This creative, impassioned, in-your-face biography is as on fire as Jimi Hendrix’s guitar.

SONG FOR JIMI

THE STORY OF GUITAR LEGEND JIMI HENDRIX

Smith gives light, air, and sound to the life story of an unparalleled musician who moved to his own rhythms.

Arranged in five multipage “verses” of poetry with an “outro” and “interlude” to reflect Hendrix’s blues, this fascinating biography offers a feast for the ear as Smith tells of Hendrix’s childhood rife with parental conflict, his mother’s traumatic departure, his father’s denigration of his music, and Hendrix’s need to escape a life of exclusion and ostracism. After flying with the Army’s Screaming Eagles, Hendrix often found himself at odds with his bands because of his individualism and drive to play solo. Smith describes him as “a git-tar magician, / a sonic tactician, / a Picasso with a pick / painting in the blues tradition.” Rodriguez’s artwork uses heavily saturated reds, yellows, and (appropriately) blues to create scenes that reveal how music-possessed Hendrix was. Whether illustrating a young Hendrix’s playing a broom as if it were a guitar or plucking “the fireworks exploding in his head,” Rodriguez’s gritty, oil-based woodblock paintings effectively capture Hendrix’s passion, drive, and genius. Smith describes wanting to conclude with a “moment of triumph…to celebrate the unique individual who inspired me.” And he does: With his “show-stopping tricks / …behind-the-back, between-the-legs, / teeth-plucking licks,” Hendrix set his guitar on fire and “showed the world / how to kiss the sky.” (This book was reviewed digitally.)

This creative, impassioned, in-your-face biography is as on fire as Jimi Hendrix’s guitar. (author's note, biographical timeline, personal playlist, discography, references) (Picture book/biography. 8-14)

Pub Date: Oct. 19, 2021

ISBN: 978-0-8234-4333-8

Page Count: 56

Publisher: Neal Porter/Holiday House

Review Posted Online: Sept. 15, 2021

Kirkus Reviews Issue: Oct. 1, 2021

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For every dreaming girl (and boy) with a pencil in hand (or keyboard) and a story to share. (Memoir/poetry. 8-12)

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  • Kirkus Reviews'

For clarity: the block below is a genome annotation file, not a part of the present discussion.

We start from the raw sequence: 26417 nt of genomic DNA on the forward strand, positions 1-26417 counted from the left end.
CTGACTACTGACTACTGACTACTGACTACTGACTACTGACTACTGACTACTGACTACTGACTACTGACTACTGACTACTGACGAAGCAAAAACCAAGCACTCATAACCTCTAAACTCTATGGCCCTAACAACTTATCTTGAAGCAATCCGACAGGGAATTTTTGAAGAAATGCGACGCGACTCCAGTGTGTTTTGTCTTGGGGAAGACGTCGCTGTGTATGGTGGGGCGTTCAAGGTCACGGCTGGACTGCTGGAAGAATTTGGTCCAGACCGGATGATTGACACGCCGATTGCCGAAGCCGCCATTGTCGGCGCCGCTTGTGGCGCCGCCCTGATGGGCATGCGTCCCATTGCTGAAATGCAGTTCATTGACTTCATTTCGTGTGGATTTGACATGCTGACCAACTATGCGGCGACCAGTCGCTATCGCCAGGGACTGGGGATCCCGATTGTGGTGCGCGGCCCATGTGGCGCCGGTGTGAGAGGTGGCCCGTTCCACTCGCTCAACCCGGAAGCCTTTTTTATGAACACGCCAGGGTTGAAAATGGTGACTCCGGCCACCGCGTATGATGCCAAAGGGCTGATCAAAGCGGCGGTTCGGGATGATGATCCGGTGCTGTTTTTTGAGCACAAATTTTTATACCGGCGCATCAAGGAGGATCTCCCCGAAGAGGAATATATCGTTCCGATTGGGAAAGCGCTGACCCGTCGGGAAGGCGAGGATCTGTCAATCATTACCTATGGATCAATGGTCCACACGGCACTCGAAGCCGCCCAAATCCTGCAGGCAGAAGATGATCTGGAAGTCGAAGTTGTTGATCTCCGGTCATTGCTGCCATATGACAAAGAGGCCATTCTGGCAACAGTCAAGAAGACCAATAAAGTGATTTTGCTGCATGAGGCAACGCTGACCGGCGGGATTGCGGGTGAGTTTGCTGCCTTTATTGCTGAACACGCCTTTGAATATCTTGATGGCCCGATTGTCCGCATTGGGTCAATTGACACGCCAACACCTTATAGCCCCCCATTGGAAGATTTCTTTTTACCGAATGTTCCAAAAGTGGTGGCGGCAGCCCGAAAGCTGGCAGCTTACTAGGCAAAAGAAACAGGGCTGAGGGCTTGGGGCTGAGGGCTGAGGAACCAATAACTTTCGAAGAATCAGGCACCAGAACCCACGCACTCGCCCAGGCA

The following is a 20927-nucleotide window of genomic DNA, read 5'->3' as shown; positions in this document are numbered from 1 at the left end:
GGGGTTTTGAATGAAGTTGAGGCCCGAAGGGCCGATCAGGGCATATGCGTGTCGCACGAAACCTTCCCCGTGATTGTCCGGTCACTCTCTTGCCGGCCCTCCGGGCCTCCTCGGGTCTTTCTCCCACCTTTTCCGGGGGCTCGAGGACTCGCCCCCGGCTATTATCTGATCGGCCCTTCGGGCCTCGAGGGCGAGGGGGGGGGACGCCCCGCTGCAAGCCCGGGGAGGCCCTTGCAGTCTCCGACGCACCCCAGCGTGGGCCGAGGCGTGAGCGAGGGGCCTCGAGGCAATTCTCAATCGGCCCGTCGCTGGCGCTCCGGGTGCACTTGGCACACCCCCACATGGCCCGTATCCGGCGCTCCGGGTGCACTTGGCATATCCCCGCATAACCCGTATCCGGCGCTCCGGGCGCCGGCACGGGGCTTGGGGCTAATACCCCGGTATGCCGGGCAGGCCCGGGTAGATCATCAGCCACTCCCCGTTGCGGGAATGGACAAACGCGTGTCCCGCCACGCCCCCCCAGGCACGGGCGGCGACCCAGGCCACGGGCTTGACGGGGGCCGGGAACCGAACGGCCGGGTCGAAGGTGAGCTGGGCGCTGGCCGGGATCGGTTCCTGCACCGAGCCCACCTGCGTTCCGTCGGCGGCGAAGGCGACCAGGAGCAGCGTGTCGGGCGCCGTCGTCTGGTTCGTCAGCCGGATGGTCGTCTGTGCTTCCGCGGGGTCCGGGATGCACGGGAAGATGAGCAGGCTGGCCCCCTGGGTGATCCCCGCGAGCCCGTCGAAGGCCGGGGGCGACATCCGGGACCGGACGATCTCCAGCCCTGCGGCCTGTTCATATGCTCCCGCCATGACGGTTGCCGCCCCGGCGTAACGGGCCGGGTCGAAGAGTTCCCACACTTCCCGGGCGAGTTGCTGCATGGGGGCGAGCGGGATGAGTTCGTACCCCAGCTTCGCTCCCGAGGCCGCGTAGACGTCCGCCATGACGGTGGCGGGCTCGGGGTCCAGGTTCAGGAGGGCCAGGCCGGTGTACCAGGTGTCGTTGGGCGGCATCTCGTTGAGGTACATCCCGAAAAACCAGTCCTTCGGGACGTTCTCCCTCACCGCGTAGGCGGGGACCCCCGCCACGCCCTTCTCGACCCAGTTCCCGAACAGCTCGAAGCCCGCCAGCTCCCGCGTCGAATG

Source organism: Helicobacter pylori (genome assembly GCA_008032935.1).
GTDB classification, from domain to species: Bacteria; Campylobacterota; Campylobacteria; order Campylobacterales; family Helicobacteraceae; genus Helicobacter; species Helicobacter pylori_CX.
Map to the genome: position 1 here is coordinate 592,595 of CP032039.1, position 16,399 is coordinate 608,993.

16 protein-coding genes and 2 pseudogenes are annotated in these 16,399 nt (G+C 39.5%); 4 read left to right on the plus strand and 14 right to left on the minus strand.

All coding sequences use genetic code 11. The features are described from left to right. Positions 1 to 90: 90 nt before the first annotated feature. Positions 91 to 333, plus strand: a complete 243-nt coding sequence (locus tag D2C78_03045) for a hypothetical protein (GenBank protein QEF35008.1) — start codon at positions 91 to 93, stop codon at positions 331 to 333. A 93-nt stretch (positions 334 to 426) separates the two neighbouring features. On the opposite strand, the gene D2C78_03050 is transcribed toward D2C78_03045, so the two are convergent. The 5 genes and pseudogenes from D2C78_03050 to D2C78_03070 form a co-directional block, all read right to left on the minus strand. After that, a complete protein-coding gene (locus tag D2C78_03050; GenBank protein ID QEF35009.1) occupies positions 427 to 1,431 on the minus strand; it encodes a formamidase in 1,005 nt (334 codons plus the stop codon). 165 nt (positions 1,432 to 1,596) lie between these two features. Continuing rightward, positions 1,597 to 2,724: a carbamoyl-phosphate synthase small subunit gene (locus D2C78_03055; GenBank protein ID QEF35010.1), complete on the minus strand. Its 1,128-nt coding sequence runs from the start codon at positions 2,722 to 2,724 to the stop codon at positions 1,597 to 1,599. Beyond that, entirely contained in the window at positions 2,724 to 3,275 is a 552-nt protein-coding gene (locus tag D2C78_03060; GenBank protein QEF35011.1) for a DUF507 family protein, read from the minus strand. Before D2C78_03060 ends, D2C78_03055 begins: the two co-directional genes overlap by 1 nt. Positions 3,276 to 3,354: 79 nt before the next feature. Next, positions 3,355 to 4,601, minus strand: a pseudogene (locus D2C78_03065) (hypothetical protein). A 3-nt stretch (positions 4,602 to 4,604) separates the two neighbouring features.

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  • New York Times Bestseller

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  • Coretta Scott King Book Award Winner

  • National Book Award Winner

BROWN GIRL DREAMING

A multiaward–winning author recalls her childhood and the joy of becoming a writer.

Writing in free verse, Woodson starts with her 1963 birth in Ohio during the civil rights movement, when America is “a country caught / / between Black and White.” But while evoking names such as Malcolm, Martin, James, Rosa and Ruby, her story is also one of family: her father’s people in Ohio and her mother’s people in South Carolina. Moving south to live with her maternal grandmother, she is in a world of sweet peas and collards, getting her hair straightened and avoiding segregated stores with her grandmother. As the writer inside slowly grows, she listens to family stories and fills her days and evenings as a Jehovah’s Witness, activities that continue after a move to Brooklyn to reunite with her mother. The gift of a composition notebook, the experience of reading John Steptoe’s Stevie and Langston Hughes’ poetry, and seeing letters turn into words and words into thoughts all reinforce her conviction that “[W]ords are my brilliance.” Woodson cherishes her memories and shares them with a graceful lyricism; her lovingly wrought vignettes of country and city streets will linger long after the page is turned.

For every dreaming girl (and boy) with a pencil in hand (or keyboard) and a story to share. (Memoir/poetry. 8-12)

Pub Date: Aug. 28, 2014

ISBN: 978-0-399-25251-8

Page Count: 336

Publisher: Nancy Paulsen Books

Review Posted Online: June 25, 2014

Kirkus Reviews Issue: July 15, 2014

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An endearing protagonist runs the first, fast leg of Reynolds' promising relay.

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GHOST

From the Track series , Vol. 1

Castle “Ghost” Cranshaw feels like he’s been running ever since his dad pulled that gun on him and his mom—and used it.

His dad’s been in jail three years now, but Ghost still feels the trauma, which is probably at the root of the many “altercations” he gets into at middle school. When he inserts himself into a practice for a local elite track team, the Defenders, he’s fast enough that the hard-as-nails coach decides to put him on the team. Ghost is surprised to find himself caring enough about being on the team that he curbs his behavior to avoid “altercations.” But Ma doesn’t have money to spare on things like fancy running shoes, so Ghost shoplifts a pair that make his feet feel impossibly light—and his conscience correspondingly heavy. Ghost’s narration is candid and colloquial, reminiscent of such original voices as Bud Caldwell and Joey Pigza; his level of self-understanding is both believably childlike and disarming in its perception. He is self-focused enough that secondary characters initially feel one-dimensional, Coach in particular, but as he gets to know them better, so do readers, in a way that unfolds naturally and pleasingly. His three fellow “newbies” on the Defenders await their turns to star in subsequent series outings. Characters are black by default; those few white people in Ghost’s world are described as such.

An endearing protagonist runs the first, fast leg of Reynolds' promising relay. (Fiction. 10-14)

Pub Date: Aug. 30, 2016

ISBN: 978-1-4814-5015-7

Page Count: 192

Publisher: Caitlyn Dlouhy/Atheneum

Review Posted Online: July 20, 2016

Kirkus Reviews Issue: Aug. 1, 2016

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